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(LEAD) Presidential candidates clash on political reforms, N. Korean, foreign policy
SEOUL, Dec. 5 (Yonhap) -- South Korea's major presidential candidates clashed head-on over their policies on political reforms, inter-Korean relations and foreign policy in a televised debate two weeks before voters go to the polls.

   In the first televised debate for this year's election held late Tuesday, Park Geun-hye of the ruling Saenuri Party and Moon Jae-in of the main opposition Democratic United Party (DUP) moved to defend their policies while pointing out their rivals' weaknesses.

   The two were joined by the candidate of the left-leaning minor opposition Unified Progressive Party (UPP), Lee Jung-hee.

   Saenuri Party's presidential hopeful Park Geun-hye said selecting the right leader is critical because it can decide whether the country moves forward or fails to make headway and falls behind in the world.


"There are plenty of signs that conditions will get worse next year and if we are to overcome such challenges there should be a president who can help consolidate the wishes of the public," the 60-year-old candidate said.

   National unity has been a key pledge made by the Saenuri hopeful, as well emphasizing the fact that among the candidates she is best qualified to lead the country in times of uncertainty.

   Park pledged that if she wins the Dec. 19 election, she will focus all her energy on improving the livelihoods of the people.

   "I plan to restore the middle class and open an era where 70 percent of the people become middle class citizens," she said.

   On the issue of political reforms, the contender said she recognized that the public has become alienated from people in power and that there is a need for sweeping change.

   She called for full-fledged efforts to push for the giving up of vested right by people in power, and breaking what she called a "ring of corruption" as well as the introduction of various policy measures that can deal with those that break the law.

   The five-term lawmaker who gave up her seat to run for president said that once she quits politics once and for all, she will donate her wealth to the public, including the controversial 600 million won (US$553,000) she received from former president Chun Doo-hwan after the assassination of her father in 1979. Chun took power with the help of the military in 1980 and by bloody suppression of dissent.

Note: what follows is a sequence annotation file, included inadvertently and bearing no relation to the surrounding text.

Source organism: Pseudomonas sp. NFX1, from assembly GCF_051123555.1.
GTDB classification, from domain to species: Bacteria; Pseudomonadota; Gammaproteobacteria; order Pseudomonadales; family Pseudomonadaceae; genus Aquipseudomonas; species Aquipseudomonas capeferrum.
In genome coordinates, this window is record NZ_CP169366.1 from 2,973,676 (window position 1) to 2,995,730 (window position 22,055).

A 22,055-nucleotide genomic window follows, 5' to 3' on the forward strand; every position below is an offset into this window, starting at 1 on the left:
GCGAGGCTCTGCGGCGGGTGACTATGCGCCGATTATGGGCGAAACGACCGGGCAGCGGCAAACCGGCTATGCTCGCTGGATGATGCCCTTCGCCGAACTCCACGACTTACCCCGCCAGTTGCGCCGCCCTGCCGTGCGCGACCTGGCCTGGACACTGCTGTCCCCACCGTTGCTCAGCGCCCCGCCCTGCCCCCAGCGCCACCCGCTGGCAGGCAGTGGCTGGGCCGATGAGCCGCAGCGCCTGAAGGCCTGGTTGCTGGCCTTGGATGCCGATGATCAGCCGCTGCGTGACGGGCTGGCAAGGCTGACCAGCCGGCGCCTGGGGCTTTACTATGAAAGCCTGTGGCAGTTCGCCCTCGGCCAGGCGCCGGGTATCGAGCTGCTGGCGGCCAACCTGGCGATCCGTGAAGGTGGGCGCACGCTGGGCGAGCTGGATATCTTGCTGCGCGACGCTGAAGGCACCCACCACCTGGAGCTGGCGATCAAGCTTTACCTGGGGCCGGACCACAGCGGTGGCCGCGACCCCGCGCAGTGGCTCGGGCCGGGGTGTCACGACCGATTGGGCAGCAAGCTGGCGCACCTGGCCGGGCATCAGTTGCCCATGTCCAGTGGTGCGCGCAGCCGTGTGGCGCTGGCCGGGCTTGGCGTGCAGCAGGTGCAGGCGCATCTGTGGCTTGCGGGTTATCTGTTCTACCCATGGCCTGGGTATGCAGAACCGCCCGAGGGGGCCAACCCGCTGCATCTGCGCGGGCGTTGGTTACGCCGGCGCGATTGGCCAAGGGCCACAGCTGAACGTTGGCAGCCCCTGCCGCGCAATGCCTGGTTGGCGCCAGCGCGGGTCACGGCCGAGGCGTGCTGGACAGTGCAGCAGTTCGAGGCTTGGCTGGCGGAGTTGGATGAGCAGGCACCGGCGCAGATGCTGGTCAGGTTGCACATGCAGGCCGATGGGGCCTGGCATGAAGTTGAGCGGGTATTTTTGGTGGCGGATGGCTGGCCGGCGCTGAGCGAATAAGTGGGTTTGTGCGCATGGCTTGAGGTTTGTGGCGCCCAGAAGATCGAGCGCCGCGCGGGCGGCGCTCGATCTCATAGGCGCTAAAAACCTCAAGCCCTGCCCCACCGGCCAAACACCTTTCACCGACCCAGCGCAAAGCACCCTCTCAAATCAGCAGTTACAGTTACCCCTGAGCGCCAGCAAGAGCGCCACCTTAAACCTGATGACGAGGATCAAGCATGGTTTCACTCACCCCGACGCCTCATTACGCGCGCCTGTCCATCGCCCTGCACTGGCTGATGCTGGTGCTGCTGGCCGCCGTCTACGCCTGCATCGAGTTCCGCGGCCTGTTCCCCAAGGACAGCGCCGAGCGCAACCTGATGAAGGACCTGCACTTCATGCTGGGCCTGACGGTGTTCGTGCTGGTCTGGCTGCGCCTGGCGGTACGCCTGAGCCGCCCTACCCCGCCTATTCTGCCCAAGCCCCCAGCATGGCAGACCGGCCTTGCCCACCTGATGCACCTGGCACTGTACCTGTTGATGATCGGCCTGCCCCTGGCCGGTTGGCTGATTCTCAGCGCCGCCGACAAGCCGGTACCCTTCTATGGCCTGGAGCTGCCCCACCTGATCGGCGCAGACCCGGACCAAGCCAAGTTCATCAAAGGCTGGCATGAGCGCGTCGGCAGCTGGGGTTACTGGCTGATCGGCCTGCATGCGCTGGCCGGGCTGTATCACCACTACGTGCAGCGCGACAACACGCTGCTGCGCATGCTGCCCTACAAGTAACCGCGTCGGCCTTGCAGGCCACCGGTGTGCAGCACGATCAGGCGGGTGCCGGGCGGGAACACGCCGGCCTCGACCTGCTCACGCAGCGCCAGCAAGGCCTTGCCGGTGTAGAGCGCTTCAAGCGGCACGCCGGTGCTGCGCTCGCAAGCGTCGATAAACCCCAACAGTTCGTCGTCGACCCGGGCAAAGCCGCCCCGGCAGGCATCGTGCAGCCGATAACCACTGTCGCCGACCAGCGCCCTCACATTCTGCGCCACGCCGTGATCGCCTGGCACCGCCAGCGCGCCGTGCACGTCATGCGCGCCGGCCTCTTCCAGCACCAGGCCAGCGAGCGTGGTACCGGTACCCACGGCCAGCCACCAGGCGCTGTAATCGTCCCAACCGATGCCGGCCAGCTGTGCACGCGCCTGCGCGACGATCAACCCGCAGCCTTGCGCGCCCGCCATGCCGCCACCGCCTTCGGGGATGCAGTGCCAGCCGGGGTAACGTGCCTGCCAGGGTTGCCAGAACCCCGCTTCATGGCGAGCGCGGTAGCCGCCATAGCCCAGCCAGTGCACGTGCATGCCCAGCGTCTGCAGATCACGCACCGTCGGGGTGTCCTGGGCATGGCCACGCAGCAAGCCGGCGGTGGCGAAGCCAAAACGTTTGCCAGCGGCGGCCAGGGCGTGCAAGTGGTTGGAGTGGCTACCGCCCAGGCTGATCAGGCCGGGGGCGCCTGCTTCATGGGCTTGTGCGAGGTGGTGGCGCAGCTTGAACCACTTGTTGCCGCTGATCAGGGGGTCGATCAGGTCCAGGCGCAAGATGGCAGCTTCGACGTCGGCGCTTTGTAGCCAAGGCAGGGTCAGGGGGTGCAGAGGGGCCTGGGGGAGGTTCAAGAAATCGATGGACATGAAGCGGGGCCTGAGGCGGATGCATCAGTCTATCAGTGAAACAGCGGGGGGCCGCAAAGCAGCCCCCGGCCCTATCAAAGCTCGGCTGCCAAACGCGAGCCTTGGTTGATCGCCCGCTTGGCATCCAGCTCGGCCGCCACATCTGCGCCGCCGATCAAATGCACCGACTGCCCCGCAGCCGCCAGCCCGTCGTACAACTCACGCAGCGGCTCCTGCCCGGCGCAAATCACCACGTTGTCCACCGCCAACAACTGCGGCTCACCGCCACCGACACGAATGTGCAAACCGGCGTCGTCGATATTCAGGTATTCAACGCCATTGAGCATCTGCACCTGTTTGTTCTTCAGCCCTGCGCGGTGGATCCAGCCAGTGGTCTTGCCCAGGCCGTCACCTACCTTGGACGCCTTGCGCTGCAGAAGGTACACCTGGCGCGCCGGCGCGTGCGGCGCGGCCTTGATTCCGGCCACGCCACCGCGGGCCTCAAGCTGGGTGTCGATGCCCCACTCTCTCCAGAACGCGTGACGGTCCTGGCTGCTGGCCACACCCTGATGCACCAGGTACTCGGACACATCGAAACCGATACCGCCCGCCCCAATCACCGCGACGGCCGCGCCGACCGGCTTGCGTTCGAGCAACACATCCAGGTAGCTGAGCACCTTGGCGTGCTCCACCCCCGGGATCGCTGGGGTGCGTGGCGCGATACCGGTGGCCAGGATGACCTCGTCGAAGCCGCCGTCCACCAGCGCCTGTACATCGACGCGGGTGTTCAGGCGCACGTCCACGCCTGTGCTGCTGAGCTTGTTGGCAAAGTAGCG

In the field of diplomacy, the conservative candidate observed that Northeast Asia was experiencing significant change. She said to deal effectively with shifts in power and handle uncertainties that mainly stem from North Korea's nuclear ambitions, she will adhere to a policy directive that is based on trust, strengthening the traditional alliance with the United States while upgrading relations with China and "skillfully" handling ties with Japan.

   She then forwarded the creation of a Northeast Asian peace initiative that would pool resources to solve outstanding issues.

   Park, the daughter of late President Park Chung-hee, said that in regards to North Korea, she will respect all the formal agreements signed between Seoul and Pyongyang, from the July 4th North-South Joint Statement reached in 1972 under her father all the way up to the Oct. 4 Joint Declaration signed in 2007 under late President Roh Moo-hyun.

   She, however, made clear that while she will engage in talks to resolve differences with North Korea, there will be no compromise on national security and she was committed to getting the communist country to give up its nuclear weapons program.

   She added that there should be a distinction between "real" and "false" peace.

   "Peace that is maintained by currying favor and giving money is not real peace," she argued, a remark aimed at the policies favored by past liberal governments.

   She said there is a need to send a clear message that if the North engages in adventurism it will have to pay the price.

   On the issue of trade, and in particular, the free trade agreement (FTA) with the United States, she said she was open to renegotiation on clauses linked to investor state dispute arbitration.

   The DUP's Moon said in the two-hour-long debate that he too favored creating a policy of reconciliation and change.

   "The reason why I entered politics in the first place was to bring about change," the 58-year-old first-term lawmaker said.

   He conceded that the Roh Moo-hyun administration failed to meet the expectations of the people in many respects but it did push forward democracy to the next level.

   Moon, who was chief of staff to Roh, said that if elected to office he would advocate a leadership of open exchange with the people and place honesty above all else.